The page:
By Rob Philbrick
The United States Postal Service Office of Inspector General released a national report last month finding that 84% of people surveyed expect drone deliveries to occur within the next ten years. Leading the international charge, Domino’s Pizza has already launched commercial drone deliveries in New Zealand. Assuming the resolution of various U.S. regulatory and socio-technical problems, it may be commonplace by the year 2030 for items to be shipped autonomously, up in the sky. In such a future, a breakfast ruined for lack of bacon is only a short drone flight away from remedy. So, as promised: flying pigs.
However, what appears to not be on the U.S.’s technology-dependent horizon is ubiquitous nationwide online election voting. What explains this?
By Brennen Johnson
Lawmakers in the U.S. Senate just passed CISA (the “Cybersecurity Information Sharing Act”) on Tuesday, October 27. If the White House does not veto it, CISA will allow tech companies to share internet traffic information with the government without fear of liability for the disclosure of private or sensitive data. Not only would the law potentially allow companies to violate their own privacy statements with users, but also it would allow them to hide the fact that they are sharing information with the government.
So what is CISA, where did it come from, and why does it matter? This is not the first time that lawmakers have brought this type of information-sharing scheme before Congress. Back in 2011, lawmakers introduced CISPA (the “Cyber Intelligence Sharing and Protection Act”) in an attempt to help prevent cyber attacks. The basic premise behind the bill was that quickly sharing information about threats and vulnerabilities could help prevent attacks. The House of Representatives passed CISPA, but it failed in the Senate, due to a lack of confidentiality and civil liberties safeguards. The White House even proclaimed that it would veto the bill should it be passed. CISPA was reintroduced by the House in 2013, where it again failed to pass the Senate. Continue reading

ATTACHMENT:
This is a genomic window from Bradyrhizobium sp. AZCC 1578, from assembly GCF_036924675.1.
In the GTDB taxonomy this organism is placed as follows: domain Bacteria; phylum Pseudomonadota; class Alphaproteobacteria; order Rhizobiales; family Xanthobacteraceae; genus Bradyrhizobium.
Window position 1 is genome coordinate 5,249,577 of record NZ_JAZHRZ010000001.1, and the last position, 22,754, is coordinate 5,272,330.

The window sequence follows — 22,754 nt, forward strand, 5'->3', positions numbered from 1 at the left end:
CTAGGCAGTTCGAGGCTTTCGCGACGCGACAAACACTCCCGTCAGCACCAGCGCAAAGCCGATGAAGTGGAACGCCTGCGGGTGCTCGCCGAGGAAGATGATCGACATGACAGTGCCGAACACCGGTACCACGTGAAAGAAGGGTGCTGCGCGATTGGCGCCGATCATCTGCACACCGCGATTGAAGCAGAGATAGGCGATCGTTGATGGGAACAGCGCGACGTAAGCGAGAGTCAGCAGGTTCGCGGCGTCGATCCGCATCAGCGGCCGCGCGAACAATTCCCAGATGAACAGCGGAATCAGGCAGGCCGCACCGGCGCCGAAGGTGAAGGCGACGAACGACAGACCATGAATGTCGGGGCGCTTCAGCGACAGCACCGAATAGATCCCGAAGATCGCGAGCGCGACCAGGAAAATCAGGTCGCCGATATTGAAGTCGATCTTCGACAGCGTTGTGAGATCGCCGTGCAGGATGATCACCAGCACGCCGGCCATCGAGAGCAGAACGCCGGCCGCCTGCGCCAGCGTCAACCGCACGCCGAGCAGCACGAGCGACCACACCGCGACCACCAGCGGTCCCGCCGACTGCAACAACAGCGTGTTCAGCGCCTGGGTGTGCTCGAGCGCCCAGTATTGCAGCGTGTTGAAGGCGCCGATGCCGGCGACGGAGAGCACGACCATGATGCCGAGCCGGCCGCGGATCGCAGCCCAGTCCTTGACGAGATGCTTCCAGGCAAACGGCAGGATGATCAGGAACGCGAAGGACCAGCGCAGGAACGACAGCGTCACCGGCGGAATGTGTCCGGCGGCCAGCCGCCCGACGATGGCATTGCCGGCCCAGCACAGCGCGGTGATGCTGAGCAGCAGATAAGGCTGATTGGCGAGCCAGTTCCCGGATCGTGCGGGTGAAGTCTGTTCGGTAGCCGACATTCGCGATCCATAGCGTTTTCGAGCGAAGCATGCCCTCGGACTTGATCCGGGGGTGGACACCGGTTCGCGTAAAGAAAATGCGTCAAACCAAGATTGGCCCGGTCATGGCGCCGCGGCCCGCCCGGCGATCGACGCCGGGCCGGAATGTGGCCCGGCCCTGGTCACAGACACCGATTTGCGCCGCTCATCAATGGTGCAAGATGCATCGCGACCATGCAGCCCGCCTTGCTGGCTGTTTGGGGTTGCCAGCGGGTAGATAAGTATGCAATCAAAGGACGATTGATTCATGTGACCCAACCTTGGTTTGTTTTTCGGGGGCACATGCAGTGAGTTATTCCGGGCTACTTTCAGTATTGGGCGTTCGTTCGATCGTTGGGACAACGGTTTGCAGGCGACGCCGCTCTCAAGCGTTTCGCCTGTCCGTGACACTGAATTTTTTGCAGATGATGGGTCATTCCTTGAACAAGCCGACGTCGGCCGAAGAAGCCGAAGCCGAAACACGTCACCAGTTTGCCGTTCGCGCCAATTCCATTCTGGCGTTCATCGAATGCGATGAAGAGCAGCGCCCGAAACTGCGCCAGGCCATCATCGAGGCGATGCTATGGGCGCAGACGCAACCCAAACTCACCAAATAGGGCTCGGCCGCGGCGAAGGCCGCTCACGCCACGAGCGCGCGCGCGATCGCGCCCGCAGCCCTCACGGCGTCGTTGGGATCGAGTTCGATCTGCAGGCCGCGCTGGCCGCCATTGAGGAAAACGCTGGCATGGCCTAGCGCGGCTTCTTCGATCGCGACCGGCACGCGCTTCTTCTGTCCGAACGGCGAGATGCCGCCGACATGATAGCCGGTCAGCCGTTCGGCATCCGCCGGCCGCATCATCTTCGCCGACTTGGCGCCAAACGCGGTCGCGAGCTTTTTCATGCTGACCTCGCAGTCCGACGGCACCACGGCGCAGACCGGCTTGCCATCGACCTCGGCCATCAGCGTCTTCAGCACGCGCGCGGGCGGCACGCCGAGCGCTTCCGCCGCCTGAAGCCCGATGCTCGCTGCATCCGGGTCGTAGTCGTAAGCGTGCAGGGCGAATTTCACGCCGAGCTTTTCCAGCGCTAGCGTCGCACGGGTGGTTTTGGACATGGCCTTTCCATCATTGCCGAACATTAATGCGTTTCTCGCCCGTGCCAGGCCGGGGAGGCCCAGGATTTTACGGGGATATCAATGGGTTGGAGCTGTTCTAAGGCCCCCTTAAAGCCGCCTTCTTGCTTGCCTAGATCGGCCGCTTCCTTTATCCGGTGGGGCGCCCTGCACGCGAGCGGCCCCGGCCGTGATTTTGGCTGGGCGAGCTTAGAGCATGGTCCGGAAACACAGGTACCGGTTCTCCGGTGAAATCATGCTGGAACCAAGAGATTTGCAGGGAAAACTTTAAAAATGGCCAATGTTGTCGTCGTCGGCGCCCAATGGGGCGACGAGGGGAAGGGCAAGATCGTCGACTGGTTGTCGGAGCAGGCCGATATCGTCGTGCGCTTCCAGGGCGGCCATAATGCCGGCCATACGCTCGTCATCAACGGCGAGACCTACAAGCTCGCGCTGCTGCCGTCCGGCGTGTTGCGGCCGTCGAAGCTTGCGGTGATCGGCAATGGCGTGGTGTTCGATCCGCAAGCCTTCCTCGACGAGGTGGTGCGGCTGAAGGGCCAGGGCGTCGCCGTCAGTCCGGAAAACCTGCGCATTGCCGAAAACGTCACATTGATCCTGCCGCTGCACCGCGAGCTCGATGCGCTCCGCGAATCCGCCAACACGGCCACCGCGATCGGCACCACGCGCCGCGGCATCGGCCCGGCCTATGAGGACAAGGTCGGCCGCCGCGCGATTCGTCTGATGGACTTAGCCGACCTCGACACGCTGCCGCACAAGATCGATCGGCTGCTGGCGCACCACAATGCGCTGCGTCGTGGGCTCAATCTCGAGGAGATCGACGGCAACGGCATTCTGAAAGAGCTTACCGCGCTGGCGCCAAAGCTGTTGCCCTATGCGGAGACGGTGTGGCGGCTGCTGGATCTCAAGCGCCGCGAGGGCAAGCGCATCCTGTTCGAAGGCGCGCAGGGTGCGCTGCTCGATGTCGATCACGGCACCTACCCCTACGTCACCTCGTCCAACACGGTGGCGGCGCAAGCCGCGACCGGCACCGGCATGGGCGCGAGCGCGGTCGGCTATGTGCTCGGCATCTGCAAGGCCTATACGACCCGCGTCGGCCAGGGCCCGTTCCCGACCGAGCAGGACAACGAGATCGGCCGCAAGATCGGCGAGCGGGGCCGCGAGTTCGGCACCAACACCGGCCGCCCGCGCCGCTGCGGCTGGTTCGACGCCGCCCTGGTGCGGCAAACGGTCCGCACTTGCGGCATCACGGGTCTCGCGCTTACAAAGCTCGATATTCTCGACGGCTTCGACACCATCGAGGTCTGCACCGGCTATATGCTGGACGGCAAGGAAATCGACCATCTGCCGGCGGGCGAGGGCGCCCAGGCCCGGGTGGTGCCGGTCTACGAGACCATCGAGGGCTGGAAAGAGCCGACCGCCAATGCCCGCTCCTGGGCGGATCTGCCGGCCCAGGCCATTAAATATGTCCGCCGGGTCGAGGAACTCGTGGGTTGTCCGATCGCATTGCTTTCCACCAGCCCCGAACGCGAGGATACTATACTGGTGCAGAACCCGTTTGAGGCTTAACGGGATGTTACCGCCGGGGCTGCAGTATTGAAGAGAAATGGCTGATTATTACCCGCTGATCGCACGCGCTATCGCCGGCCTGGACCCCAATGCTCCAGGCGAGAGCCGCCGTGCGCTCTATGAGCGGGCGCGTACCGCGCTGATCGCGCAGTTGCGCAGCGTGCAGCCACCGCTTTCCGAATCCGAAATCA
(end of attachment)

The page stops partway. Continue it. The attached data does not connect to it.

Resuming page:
By Julie Liu
As we know well from news coverage of hacks and leaked information, consumers and employees take a gamble whenever they give their personal information to a company. Consciously or not, these individuals count on the company’s technological savvy in combination with its data security policies to keep the information safe. While this status has not changed much since businesses first became digitized, regulations are gradually catching up. For the Federal Trade Commission (FTC), cybersecurity has been a top priority in recent years, and it will likely tighten its grip on businesses with inadequate security measures.
Late last month, the U.S. Court of Appeals for the Third Circuit issued its long-awaited ruling in FTC v. Wyndham Worldwide Corporation, a case which reevaluated the FTC’s authority to regulate cybersecurity. Litigation began in 2012 when the FTC sued Wyndham Worldwide, a hotel chain company, for unfair business practices. The FTC alleged that Wyndham’s inadequate data security led to three data breaches at Wyndham hotels in two years. According to the complaint, these breaches compromised more than 619,000 payment card accounts and caused over $10.6 million in fraud loss. Wyndham responded with a motion to dismiss the complaint, arguing that the FTC did not have the authority to bring the suit in the first place. The district court denied the motion last year, and the Third Circuit has now affirmed this order on interlocutory appeal.
By Andrew H. Fuller
As Cybersecurity becomes a prominent global issue for nation states, governments consider options to curb their nation’s digital vulnerability. On July 6th, China, an undisputed major player on the global digital frontier, released the Cyber Security Law of the People’s Republic of China (“CSL”) for public comments. The CSL will, among other things, encourage education and training in cybersecurity related fields, establish new protections and rights for personal and sensitive data, and create government set standards for information technology hardware and software. Once adopted, the CSL will be the first Chinese law that exclusively focuses on cybersecurity. Continue reading